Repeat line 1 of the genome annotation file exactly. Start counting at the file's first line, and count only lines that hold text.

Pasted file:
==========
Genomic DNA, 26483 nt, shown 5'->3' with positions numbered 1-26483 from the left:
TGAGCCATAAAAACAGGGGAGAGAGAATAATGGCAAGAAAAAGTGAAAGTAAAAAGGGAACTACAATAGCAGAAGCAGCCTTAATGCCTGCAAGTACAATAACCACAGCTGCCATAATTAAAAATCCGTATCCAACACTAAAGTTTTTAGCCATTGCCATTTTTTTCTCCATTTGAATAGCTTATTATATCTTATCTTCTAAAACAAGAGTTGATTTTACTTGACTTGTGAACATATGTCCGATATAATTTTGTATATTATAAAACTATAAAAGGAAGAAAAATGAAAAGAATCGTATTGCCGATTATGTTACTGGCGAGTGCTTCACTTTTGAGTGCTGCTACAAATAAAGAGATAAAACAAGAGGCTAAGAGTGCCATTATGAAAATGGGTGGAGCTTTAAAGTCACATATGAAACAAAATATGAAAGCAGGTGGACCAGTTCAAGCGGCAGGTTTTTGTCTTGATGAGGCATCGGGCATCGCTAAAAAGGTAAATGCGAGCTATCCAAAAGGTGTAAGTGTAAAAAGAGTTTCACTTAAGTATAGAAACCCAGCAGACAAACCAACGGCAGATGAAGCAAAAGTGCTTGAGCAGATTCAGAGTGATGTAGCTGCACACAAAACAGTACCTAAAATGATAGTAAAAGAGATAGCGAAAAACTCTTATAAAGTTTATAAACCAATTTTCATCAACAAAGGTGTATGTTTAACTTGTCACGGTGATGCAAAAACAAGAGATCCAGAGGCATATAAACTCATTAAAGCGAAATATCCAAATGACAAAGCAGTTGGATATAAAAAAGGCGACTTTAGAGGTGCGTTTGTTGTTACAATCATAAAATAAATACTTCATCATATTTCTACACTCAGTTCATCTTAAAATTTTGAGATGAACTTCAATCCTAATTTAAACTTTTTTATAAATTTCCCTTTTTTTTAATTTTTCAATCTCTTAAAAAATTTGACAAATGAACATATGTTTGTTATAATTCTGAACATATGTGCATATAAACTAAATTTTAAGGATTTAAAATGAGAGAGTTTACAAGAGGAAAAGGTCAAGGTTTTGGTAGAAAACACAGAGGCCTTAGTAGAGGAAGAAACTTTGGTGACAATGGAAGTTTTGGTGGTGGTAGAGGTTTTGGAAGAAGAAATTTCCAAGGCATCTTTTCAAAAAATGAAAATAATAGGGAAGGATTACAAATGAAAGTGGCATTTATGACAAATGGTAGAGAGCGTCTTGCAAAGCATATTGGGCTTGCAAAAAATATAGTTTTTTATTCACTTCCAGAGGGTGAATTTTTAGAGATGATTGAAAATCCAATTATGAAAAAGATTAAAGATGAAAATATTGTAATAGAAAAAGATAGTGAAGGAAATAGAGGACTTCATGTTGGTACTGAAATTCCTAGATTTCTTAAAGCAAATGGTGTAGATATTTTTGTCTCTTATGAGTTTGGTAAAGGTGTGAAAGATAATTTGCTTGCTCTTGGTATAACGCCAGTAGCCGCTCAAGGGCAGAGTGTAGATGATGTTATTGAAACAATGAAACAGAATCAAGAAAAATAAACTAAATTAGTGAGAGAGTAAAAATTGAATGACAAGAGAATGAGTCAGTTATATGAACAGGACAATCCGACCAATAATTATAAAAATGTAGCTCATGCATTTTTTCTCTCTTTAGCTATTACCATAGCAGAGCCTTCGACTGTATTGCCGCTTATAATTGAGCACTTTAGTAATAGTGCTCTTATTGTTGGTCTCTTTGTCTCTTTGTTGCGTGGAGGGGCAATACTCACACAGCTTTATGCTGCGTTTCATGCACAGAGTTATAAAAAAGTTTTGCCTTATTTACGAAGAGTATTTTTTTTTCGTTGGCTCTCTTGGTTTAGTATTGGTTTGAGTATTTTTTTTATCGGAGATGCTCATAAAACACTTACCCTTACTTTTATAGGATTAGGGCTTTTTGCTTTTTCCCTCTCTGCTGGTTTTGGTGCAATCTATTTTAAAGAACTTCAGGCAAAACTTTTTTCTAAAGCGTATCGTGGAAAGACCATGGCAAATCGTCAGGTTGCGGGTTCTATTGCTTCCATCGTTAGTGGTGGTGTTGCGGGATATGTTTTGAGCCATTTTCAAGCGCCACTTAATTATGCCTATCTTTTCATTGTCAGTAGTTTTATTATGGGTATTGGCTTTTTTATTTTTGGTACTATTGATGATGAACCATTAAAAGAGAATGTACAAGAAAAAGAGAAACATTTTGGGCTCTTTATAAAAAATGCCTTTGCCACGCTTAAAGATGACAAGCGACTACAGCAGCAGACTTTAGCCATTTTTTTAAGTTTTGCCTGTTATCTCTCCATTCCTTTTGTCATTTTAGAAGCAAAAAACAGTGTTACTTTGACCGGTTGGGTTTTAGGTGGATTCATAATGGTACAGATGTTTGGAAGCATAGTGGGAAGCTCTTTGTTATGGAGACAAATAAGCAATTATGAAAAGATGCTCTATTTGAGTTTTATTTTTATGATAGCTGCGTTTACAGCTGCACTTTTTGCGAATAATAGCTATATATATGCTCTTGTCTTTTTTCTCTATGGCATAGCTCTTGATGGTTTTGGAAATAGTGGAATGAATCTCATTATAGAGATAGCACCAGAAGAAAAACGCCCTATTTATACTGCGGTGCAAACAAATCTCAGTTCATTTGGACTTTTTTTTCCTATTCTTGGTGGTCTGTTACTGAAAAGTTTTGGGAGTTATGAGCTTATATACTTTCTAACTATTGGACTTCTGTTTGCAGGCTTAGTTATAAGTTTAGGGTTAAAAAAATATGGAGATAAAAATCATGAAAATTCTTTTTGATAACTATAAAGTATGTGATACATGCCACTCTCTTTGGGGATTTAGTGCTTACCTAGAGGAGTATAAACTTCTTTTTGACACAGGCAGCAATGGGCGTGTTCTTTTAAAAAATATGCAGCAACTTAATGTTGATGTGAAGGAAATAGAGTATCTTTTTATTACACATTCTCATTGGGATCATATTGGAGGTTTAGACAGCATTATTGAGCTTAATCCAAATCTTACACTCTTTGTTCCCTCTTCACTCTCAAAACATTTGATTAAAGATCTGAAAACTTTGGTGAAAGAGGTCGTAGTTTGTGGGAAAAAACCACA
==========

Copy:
Genomic DNA, 26483 nt, shown 5'->3' with positions numbered 1-26483 from the left: